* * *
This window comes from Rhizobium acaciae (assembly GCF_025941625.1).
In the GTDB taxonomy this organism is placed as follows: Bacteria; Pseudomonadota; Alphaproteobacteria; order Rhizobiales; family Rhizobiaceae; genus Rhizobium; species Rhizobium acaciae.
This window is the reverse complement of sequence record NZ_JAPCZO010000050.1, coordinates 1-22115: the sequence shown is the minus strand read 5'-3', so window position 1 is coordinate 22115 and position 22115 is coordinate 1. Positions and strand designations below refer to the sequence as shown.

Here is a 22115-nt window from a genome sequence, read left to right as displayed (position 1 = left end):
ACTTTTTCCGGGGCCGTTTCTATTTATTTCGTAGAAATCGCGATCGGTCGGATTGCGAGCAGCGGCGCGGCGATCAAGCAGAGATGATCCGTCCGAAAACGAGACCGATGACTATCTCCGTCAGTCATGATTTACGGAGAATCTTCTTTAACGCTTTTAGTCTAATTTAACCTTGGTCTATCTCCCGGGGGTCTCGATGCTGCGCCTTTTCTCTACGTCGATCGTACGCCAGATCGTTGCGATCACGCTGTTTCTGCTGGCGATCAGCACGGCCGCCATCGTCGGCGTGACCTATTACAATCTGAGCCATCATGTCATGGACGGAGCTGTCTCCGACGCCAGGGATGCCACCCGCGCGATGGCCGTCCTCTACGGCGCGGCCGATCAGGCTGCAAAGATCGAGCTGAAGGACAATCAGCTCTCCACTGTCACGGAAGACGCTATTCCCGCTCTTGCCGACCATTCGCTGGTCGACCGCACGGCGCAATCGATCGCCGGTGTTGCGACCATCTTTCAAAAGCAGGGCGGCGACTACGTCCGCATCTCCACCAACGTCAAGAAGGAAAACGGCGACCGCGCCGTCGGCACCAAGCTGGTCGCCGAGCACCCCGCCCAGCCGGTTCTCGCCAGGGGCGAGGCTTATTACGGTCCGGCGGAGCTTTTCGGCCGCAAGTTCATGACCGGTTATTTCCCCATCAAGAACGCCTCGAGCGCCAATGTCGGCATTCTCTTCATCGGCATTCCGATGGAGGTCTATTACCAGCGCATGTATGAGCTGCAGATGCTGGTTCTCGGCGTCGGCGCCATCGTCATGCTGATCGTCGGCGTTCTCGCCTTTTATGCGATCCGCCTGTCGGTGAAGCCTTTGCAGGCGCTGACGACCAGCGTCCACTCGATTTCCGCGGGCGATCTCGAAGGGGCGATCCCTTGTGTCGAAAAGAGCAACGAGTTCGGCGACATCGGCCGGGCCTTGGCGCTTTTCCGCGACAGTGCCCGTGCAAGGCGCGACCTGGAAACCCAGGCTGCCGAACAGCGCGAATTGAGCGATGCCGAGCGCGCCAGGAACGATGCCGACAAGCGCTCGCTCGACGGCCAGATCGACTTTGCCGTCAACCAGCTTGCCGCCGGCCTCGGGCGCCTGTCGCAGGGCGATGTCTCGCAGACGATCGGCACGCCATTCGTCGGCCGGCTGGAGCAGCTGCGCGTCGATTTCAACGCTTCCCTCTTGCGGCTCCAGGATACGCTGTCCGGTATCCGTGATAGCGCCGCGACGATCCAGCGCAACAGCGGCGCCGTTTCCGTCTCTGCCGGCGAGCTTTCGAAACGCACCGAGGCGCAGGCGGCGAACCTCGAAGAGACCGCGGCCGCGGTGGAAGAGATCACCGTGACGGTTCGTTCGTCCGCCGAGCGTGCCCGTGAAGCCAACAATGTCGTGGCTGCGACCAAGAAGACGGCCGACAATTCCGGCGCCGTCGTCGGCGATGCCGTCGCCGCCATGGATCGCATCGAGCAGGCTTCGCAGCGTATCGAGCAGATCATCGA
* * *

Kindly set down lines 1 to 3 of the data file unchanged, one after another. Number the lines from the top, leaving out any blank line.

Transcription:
This window comes from Rhizobium acaciae (assembly GCF_025941625.1).
In the GTDB taxonomy this organism is placed as follows: Bacteria; Pseudomonadota; Alphaproteobacteria; order Rhizobiales; family Rhizobiaceae; genus Rhizobium; species Rhizobium acaciae.
This window is the reverse complement of sequence record NZ_JAPCZO010000050.1, coordinates 1-22115: the sequence shown is the minus strand read 5'-3', so window position 1 is coordinate 22115 and position 22115 is coordinate 1. Positions and strand designations below refer to the sequence as shown.